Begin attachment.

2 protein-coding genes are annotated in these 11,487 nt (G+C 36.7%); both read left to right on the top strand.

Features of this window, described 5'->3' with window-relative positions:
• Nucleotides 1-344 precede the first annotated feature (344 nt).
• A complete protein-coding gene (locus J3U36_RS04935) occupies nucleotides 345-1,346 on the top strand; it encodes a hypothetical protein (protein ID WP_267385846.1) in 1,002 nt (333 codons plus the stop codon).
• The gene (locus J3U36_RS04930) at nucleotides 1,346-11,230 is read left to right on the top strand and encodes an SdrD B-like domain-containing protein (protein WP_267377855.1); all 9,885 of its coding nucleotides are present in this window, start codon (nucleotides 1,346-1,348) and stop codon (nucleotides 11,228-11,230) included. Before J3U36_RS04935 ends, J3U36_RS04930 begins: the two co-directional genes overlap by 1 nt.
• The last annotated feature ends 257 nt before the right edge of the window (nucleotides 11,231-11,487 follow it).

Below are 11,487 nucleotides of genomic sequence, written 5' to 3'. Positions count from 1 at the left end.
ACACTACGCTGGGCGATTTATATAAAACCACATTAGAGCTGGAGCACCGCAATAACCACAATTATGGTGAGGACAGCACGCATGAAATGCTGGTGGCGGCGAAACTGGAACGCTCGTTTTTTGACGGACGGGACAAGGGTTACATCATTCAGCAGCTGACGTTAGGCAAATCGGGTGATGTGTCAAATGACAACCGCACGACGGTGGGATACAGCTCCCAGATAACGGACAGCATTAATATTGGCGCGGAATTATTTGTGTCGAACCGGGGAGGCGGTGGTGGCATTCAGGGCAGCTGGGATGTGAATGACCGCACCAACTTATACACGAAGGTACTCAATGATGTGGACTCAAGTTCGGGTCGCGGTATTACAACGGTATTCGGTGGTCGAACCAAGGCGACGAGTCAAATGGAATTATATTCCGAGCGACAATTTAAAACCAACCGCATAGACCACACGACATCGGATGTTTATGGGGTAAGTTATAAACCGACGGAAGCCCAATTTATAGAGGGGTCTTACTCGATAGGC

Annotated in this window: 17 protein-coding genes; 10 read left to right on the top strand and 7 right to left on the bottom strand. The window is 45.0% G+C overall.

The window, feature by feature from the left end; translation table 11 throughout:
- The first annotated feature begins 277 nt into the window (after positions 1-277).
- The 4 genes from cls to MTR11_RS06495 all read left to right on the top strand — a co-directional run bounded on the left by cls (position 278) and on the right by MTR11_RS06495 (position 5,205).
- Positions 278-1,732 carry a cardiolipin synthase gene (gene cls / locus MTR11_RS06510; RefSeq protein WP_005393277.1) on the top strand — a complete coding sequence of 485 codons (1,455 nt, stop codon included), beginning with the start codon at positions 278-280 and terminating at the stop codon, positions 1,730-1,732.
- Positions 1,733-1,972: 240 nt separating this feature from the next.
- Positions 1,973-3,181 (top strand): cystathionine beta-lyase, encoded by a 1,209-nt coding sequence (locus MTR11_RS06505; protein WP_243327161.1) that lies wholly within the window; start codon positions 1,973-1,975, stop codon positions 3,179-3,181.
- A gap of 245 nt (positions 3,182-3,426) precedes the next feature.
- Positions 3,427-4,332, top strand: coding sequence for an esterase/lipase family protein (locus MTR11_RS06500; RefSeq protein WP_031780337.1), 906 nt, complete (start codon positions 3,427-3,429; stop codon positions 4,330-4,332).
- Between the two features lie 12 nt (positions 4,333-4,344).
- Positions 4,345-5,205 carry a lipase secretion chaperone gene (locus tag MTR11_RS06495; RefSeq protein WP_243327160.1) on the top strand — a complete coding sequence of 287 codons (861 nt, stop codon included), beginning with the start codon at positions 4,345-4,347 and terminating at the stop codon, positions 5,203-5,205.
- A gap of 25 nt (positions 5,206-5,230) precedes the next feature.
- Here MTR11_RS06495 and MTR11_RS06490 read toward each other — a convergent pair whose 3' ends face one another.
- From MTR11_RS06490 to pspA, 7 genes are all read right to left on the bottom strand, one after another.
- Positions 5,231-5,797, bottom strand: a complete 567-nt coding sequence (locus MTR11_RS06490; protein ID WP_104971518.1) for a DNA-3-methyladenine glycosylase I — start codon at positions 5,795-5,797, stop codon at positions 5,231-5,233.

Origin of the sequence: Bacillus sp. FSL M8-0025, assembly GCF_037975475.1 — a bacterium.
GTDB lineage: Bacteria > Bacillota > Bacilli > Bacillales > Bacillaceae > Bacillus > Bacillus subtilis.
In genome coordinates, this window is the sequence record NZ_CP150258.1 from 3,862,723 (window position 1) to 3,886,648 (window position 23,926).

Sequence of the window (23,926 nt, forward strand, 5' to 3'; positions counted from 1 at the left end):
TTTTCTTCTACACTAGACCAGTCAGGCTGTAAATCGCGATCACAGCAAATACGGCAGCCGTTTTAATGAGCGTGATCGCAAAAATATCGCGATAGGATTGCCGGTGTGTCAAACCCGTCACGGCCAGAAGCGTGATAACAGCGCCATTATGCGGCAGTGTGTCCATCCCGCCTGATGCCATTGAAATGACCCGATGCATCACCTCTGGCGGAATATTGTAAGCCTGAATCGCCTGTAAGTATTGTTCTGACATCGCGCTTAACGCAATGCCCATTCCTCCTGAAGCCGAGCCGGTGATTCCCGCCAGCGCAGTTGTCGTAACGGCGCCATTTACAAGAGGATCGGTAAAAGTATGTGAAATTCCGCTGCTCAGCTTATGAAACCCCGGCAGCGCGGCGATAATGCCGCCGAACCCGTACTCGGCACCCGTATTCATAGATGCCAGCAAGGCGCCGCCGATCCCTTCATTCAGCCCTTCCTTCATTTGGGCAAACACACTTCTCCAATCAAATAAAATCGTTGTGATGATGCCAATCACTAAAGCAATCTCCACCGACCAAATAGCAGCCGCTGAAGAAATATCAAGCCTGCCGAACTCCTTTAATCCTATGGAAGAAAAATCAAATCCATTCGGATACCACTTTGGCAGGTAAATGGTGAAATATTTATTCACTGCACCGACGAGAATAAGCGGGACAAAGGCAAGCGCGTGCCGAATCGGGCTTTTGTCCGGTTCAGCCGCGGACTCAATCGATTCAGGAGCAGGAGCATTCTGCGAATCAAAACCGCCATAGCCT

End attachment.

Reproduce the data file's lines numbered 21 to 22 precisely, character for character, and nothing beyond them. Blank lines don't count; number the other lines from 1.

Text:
- Here MTR11_RS06495 and MTR11_RS06490 read toward each other — a convergent pair whose 3' ends face one another.
- From MTR11_RS06490 to pspA, 7 genes are all read right to left on the bottom strand, one after another.